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Simi: The New Face Of Alternative Music

04 April 2016   |   8:23 am

The gorgeous diva walked into Kola Oshalusi’s studio for Insigna Media looking dapper in her blue strap jeans with a black pair of shirt and blue snickers. Although she looked stressed and pale due to the fact that she was sick, she gathered enough strength to be at the shoot. She quietly sat for her make-over while Jumoke (Eyesome Beauty) worked magic on her pretty face. The shoot started even before the photographer Kola picked up his camera and created a happy scene where Simi felt comfortable. Simi wrote her very first tune at the age of 10 and started singing and dancing in her early teens.

The struggle as an artist and trying to gain the attention of the public has not been an easy journey for Simi. She launched her debut album in 2008 which was produced by the talented Samklef. She was officially signed to X3M Music in 2013 where she worked on a genius direction to her sound, style, and music in its entirety. The upcoming diva is not only hardworking, beautiful and talented but also a fashion lover and a glamorous model.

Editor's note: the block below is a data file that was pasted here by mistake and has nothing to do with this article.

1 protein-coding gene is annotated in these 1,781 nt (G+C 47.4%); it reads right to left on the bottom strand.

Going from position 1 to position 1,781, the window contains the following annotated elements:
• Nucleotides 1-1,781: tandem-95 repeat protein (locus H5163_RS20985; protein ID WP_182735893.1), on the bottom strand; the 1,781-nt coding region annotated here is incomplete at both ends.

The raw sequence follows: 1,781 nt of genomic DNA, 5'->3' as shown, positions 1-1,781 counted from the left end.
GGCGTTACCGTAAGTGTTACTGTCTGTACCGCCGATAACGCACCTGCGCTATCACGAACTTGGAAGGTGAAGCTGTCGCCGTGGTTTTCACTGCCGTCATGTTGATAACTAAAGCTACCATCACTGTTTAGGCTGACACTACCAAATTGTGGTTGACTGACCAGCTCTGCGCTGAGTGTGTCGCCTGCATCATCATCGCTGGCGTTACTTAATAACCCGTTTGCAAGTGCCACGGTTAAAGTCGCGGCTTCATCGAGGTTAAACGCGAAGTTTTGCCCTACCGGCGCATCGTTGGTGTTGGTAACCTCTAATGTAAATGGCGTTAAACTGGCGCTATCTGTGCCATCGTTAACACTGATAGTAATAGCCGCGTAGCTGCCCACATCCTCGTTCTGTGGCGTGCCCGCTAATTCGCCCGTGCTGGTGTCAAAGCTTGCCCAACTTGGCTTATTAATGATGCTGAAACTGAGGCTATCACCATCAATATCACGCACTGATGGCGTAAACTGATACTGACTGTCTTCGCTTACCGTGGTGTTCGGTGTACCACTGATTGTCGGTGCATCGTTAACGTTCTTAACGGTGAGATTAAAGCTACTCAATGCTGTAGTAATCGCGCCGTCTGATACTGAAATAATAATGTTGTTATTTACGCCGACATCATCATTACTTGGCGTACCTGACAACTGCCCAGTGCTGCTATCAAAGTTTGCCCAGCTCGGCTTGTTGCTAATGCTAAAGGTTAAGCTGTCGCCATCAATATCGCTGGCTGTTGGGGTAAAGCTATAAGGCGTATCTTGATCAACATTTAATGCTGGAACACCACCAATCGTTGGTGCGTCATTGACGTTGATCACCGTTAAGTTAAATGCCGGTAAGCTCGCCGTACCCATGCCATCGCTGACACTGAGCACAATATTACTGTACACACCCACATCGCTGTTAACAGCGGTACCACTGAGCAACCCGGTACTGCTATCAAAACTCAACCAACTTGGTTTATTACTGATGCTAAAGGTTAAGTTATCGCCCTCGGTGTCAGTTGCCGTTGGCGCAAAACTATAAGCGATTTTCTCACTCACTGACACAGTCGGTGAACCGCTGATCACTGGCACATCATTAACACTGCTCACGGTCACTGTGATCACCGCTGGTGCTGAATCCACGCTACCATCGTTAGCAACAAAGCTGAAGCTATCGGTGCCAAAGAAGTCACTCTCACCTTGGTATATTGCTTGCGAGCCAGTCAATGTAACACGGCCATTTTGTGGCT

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Simi begins by introducing herself.

My name is Simileye mostly known as Simi, I am a singer and a song writer signed to X3M Music.

Contrary to popular belief, Simi re-establishes the fact that she is not a new face on the block, she has been around for a while. Describing her challenges as an upcoming artist Simi says.

I started singing gospel, I started professionally singing in 2008, but I had a bunch of songs that made me. I had some challenges because it is not easy to finance music. Getting funds and also getting people to pay attention, it is very easy to give up but you just have to keep your head up.

As is seen with so many artists who start out with a certain genre of music and switch to another to become mainstream not to be biased as an artist but to be diverse, she explains how her career not only as a musician but an artist in every sense affected the decision to do more. In her own words, she says.

Music became more than that for me, it became an art I started to write and think differently, it became a broader zone and I wanted to explore that. Switching was not the easiest thing to do because all I knew before then was gospel but with time and practice, I started to master music as an art.